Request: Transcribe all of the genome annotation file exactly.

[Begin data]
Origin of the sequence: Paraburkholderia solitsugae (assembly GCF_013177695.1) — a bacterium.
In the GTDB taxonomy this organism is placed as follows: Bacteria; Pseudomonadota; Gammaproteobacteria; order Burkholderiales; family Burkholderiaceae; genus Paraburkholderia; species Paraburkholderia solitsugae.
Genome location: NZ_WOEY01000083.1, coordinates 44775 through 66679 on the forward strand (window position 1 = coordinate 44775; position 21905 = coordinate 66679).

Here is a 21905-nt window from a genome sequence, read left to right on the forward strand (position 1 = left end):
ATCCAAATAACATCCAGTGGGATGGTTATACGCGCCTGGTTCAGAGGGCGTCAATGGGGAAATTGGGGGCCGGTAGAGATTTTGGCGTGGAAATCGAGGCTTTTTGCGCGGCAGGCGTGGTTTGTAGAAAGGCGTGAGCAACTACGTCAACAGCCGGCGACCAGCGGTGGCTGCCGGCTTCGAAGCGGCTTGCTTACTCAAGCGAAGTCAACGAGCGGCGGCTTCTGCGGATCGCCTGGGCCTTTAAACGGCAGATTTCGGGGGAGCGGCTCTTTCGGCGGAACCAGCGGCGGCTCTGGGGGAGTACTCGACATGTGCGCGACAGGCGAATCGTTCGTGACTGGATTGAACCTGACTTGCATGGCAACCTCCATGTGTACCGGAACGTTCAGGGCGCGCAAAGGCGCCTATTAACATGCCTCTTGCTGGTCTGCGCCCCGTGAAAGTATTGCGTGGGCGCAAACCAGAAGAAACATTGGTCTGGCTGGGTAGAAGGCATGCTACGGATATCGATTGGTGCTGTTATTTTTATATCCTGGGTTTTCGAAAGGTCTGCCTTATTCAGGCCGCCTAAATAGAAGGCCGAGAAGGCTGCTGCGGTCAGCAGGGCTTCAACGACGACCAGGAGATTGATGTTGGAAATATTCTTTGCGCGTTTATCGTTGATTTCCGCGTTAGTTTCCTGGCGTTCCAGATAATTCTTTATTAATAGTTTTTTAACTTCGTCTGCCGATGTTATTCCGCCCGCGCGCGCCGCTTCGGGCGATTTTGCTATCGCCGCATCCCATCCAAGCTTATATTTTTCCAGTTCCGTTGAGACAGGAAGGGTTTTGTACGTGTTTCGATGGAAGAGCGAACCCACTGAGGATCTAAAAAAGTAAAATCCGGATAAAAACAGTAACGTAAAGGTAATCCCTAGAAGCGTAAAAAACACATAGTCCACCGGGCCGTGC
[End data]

Origin of the sequence: Paraburkholderia solitsugae (assembly GCF_013177695.1) — a bacterium.
In the GTDB taxonomy this organism is placed as follows: Bacteria; Pseudomonadota; Gammaproteobacteria; order Burkholderiales; family Burkholderiaceae; genus Paraburkholderia; species Paraburkholderia solitsugae.
Genome location: NZ_WOEY01000083.1, coordinates 44775 through 66679 on the forward strand (window position 1 = coordinate 44775; position 21905 = coordinate 66679).

Here is a 21905-nt window from a genome sequence, read left to right on the forward strand (position 1 = left end):
ATCCAAATAACATCCAGTGGGATGGTTATACGCGCCTGGTTCAGAGGGCGTCAATGGGGAAATTGGGGGCCGGTAGAGATTTTGGCGTGGAAATCGAGGCTTTTTGCGCGGCAGGCGTGGTTTGTAGAAAGGCGTGAGCAACTACGTCAACAGCCGGCGACCAGCGGTGGCTGCCGGCTTCGAAGCGGCTTGCTTACTCAAGCGAAGTCAACGAGCGGCGGCTTCTGCGGATCGCCTGGGCCTTTAAACGGCAGATTTCGGGGGAGCGGCTCTTTCGGCGGAACCAGCGGCGGCTCTGGGGGAGTACTCGACATGTGCGCGACAGGCGAATCGTTCGTGACTGGATTGAACCTGACTTGCATGGCAACCTCCATGTGTACCGGAACGTTCAGGGCGCGCAAAGGCGCCTATTAACATGCCTCTTGCTGGTCTGCGCCCCGTGAAAGTATTGCGTGGGCGCAAACCAGAAGAAACATTGGTCTGGCTGGGTAGAAGGCATGCTACGGATATCGATTGGTGCTGTTATTTTTATATCCTGGGTTTTCGAAAGGTCTGCCTTATTCAGGCCGCCTAAATAGAAGGCCGAGAAGGCTGCTGCGGTCAGCAGGGCTTCAACGACGACCAGGAGATTGATGTTGGAAATATTCTTTGCGCGTTTATCGTTGATTTCCGCGTTAGTTTCCTGGCGTTCCAGATAATTCTTTATTAATAGTTTTTTAACTTCGTCTGCCGATGTTATTCCGCCCGCGCGCGCCGCTTCGGGCGATTTTGCTATCGCCGCATCCCATCCAAGCTTATATTTTTCCAGTTCCGTTGAGACAGGAAGGGTTTTGTACGTGTTTCGATGGAAGAGCGAACCCACTGAGGATCTAAAAAAGTAAAATCCGGATAAAAACAGTAACGTAAAGGTAATCCCTAGAAGCGTAAAAAACACATAGTCCACCGGGCCGTGC